Texas governor posts picture of himself fiddling as state COVID infections soar
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Austin: Texas Governor Greg Abbott posted a picture of himself playing a violin at what appeared to be a partisan political event, as coronavirus cases surged in the state’s central region, straining intensive care units.
On Sunday, the same day Abbott posted the pictures, ICU wards in a five-county area that includes the state capital of Austin neared capacity with 184 COVID-19 patients. That number was close to the 200 ICU total beds available in the hospitals.
During the previous peak of the pandemic, 190 patients were in ICU beds in the region.
Abbott’s pose didn’t escape the attention of critics on Twitter who made comparisons to the Roman emperor Nero who, according to legend, fiddled as the city-state burned in an act of brazen disregard.
Johns Hopkins coronavirus data shows that Texas has registered 222, 428 new coronavirus cases in the past month, resulting in 1094 deaths.
That’s about a third the size of its January 2021 peak of 603,560 cases resulting in 9008 in the same month. The state has suffered 53,661 deaths from COVID-19 since the pandemic emerged in early 2020.
Texas Governor Greg Abbott plays the fiddle as the state’s coronavirus cases surge.Credit:Greg Abbott’s Twitter
Available hospital space for COVID-19 patients in the Austin area continued to be a source of anxiety. An automated phone message distributed by the city encouraged residents who have not received a vaccination to “not wait to get one.“
The warning also recommended staying home and wearing face coverings in the presence of others.
“The COVID-19 situation in Austin is dire. Health care facilities are open, but resources are limited due to a surge in cases,” the message warned in English and Spanish.
On Saturday, Austin Mayor Steve Adler blasted Governor Abbott over a statewide order that restricts local governments from issuing masking mandates that Adler says would promote safety.
Adler’s issue with Abbott comes amid the emergence of the Delta variant, which is thought to be more highly transmissible and more severe compared with variants that circulated earlier in the pandemic.
“Our current crisis could have been avoided if Gov. Abbott had not barred local government authorities from issuing mandates on masking,” Adler said. “Our hospitals are strained. It is vital that everyone gets vaccinated and wears a mask.”
Including ICU and non-ICU patients, 510 COVID-19 patients were hospitalised as of Friday in the five-county area of Bastrop, Caldwell, Hays, Travis and Williamson.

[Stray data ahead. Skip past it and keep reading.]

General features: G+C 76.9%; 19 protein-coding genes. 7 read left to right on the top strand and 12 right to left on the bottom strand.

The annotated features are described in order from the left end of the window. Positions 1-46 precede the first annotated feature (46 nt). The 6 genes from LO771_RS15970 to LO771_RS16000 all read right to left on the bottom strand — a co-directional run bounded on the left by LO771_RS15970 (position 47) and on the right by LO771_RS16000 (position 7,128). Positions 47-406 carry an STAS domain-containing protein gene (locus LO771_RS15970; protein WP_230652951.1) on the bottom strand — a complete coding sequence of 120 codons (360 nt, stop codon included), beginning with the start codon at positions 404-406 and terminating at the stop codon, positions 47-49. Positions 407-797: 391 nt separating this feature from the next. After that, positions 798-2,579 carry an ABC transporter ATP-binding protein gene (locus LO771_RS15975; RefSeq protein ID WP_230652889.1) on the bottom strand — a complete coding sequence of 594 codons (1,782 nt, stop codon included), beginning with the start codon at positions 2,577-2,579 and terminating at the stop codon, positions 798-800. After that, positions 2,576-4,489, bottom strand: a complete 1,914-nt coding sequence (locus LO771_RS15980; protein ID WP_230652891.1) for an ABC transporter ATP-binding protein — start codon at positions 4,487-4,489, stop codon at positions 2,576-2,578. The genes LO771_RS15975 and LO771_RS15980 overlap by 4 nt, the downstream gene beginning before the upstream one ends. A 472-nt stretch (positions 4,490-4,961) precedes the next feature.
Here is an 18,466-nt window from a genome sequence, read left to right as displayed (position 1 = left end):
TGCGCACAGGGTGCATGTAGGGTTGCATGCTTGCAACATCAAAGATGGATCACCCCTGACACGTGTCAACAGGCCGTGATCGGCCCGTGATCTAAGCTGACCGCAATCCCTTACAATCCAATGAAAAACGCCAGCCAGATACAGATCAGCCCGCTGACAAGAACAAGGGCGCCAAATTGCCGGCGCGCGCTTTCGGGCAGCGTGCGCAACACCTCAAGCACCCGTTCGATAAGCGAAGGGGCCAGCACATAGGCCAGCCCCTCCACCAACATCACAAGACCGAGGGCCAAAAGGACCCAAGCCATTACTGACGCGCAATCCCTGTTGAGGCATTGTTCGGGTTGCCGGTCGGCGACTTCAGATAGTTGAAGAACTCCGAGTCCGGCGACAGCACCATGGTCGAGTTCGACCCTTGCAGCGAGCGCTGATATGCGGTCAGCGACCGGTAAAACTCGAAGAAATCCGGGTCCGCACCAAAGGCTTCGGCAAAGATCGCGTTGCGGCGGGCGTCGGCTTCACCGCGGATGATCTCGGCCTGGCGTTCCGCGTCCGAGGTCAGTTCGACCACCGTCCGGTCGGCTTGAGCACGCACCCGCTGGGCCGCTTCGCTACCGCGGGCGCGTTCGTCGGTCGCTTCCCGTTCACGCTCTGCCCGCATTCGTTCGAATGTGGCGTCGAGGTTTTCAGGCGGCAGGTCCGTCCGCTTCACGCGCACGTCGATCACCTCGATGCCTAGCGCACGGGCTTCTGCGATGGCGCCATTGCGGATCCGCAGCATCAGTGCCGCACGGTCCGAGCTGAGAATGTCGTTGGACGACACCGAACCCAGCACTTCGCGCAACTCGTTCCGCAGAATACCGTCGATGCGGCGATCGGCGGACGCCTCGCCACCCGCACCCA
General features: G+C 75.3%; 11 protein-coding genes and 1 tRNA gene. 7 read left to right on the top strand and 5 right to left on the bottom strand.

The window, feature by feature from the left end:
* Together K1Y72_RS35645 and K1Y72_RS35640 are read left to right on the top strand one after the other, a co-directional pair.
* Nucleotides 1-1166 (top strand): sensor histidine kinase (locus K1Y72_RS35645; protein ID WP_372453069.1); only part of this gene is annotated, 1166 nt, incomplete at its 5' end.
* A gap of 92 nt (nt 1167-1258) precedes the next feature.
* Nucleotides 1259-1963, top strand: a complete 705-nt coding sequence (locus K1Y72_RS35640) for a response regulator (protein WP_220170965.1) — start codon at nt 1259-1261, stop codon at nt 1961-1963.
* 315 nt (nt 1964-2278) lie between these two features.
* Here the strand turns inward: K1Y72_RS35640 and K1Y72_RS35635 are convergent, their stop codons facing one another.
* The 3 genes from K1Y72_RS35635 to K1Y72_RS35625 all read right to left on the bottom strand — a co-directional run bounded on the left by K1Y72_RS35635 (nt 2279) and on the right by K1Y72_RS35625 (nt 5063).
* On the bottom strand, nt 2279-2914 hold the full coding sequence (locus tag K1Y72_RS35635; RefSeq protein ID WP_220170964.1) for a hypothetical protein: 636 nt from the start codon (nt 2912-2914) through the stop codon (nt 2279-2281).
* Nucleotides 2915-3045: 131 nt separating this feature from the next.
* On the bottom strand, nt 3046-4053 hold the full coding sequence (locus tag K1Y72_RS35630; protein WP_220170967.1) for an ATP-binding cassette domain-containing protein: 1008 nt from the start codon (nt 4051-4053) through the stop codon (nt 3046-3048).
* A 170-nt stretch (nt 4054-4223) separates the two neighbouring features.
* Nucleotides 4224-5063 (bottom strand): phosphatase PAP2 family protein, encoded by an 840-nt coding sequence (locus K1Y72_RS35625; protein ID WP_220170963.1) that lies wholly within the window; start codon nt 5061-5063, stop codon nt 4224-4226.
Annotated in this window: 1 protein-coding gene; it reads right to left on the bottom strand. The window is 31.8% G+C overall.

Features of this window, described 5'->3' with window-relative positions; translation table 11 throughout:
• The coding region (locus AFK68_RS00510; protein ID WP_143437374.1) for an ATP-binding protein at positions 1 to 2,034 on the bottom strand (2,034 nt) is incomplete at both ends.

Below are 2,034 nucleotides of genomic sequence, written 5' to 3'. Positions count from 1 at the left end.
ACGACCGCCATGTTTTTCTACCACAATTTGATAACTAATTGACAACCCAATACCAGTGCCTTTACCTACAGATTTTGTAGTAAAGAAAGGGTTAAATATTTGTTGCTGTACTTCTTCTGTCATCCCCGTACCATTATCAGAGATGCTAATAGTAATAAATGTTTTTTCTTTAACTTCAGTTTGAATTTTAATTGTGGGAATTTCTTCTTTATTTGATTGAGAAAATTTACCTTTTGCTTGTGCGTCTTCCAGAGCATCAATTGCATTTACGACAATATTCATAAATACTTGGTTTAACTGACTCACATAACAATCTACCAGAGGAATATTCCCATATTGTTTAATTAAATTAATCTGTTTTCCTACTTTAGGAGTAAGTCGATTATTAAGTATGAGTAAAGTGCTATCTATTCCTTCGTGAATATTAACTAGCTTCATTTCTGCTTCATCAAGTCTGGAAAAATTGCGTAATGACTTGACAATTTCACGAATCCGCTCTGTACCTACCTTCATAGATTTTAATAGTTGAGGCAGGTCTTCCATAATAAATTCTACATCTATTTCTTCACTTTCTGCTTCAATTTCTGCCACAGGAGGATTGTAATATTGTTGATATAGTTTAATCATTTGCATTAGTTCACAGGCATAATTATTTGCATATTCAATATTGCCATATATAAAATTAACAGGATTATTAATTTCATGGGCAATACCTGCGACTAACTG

Health officials continue to say that the vast majority of COVID-19 hospital patients are unvaccinated or have received only one of two doses of the vaccine. In Travis County where Austin is located, about 64 per cent of residents 12 years and older are fully vaccinated and 74 per cent of that same population has received at least one dose, according to data from the Texas Department of State Health Services.
The vaccine has been available to most residents in the area since late April and early May.
Since the start of the pandemic, Travis County has had 903 deaths due to COVID-19. There have been 92,361 cases, and of those, 3,438 were active as of Friday.
The grim outlook is also captured in new modelling released last week by researchers at the University of Texas.
It placed the chance of reaching ICU capacity by the end of August at 92 per cent, if community mitigation efforts do not slow transmission.
Likewise, the report says if transmission is not slowed, a school with 100 in-person students would have a 94 per cent chance that at least one of those students would arrive infected on the first day of school August 23.
The UT researchers say they reached those conclusions by considering a number of factors, including the emergence of the delta variant, the ongoing rollout of the vaccines, the start of the school year, and various levels of social distancing and mask usage across Austin and within schools.
Abbott, in his post on twitter, thanks the “patriots doing their part to keep Texas RED!” (or voting for Republicans). “A great day in Austin county!”
TNS with The Age/Sydney Morning Herald
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